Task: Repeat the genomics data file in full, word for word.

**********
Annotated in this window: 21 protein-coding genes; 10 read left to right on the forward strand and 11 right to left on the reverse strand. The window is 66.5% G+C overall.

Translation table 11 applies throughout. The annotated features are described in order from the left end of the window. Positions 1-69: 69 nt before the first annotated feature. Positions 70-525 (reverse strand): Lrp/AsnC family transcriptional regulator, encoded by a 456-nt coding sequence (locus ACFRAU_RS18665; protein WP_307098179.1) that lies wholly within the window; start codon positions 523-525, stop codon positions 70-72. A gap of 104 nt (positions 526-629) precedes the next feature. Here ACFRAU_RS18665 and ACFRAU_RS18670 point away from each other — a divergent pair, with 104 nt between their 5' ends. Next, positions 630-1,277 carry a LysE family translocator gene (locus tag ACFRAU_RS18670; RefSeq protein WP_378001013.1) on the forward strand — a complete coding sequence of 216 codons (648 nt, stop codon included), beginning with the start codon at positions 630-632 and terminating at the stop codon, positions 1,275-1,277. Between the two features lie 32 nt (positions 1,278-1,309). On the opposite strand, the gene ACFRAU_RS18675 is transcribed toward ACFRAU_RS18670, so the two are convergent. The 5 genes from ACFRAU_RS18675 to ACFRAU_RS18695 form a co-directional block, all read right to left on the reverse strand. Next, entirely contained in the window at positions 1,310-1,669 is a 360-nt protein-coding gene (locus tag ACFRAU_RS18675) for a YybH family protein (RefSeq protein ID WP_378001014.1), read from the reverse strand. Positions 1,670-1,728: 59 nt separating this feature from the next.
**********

Annotated in this window: 21 protein-coding genes; 10 read left to right on the forward strand and 11 right to left on the reverse strand. The window is 66.5% G+C overall.

Translation table 11 applies throughout. The annotated features are described in order from the left end of the window. Positions 1-69: 69 nt before the first annotated feature. Positions 70-525 (reverse strand): Lrp/AsnC family transcriptional regulator, encoded by a 456-nt coding sequence (locus ACFRAU_RS18665; protein WP_307098179.1) that lies wholly within the window; start codon positions 523-525, stop codon positions 70-72. A gap of 104 nt (positions 526-629) precedes the next feature. Here ACFRAU_RS18665 and ACFRAU_RS18670 point away from each other — a divergent pair, with 104 nt between their 5' ends. Next, positions 630-1,277 carry a LysE family translocator gene (locus tag ACFRAU_RS18670; RefSeq protein WP_378001013.1) on the forward strand — a complete coding sequence of 216 codons (648 nt, stop codon included), beginning with the start codon at positions 630-632 and terminating at the stop codon, positions 1,275-1,277. Between the two features lie 32 nt (positions 1,278-1,309). On the opposite strand, the gene ACFRAU_RS18675 is transcribed toward ACFRAU_RS18670, so the two are convergent. The 5 genes from ACFRAU_RS18675 to ACFRAU_RS18695 form a co-directional block, all read right to left on the reverse strand. Next, entirely contained in the window at positions 1,310-1,669 is a 360-nt protein-coding gene (locus tag ACFRAU_RS18675) for a YybH family protein (RefSeq protein ID WP_378001014.1), read from the reverse strand. Positions 1,670-1,728: 59 nt separating this feature from the next.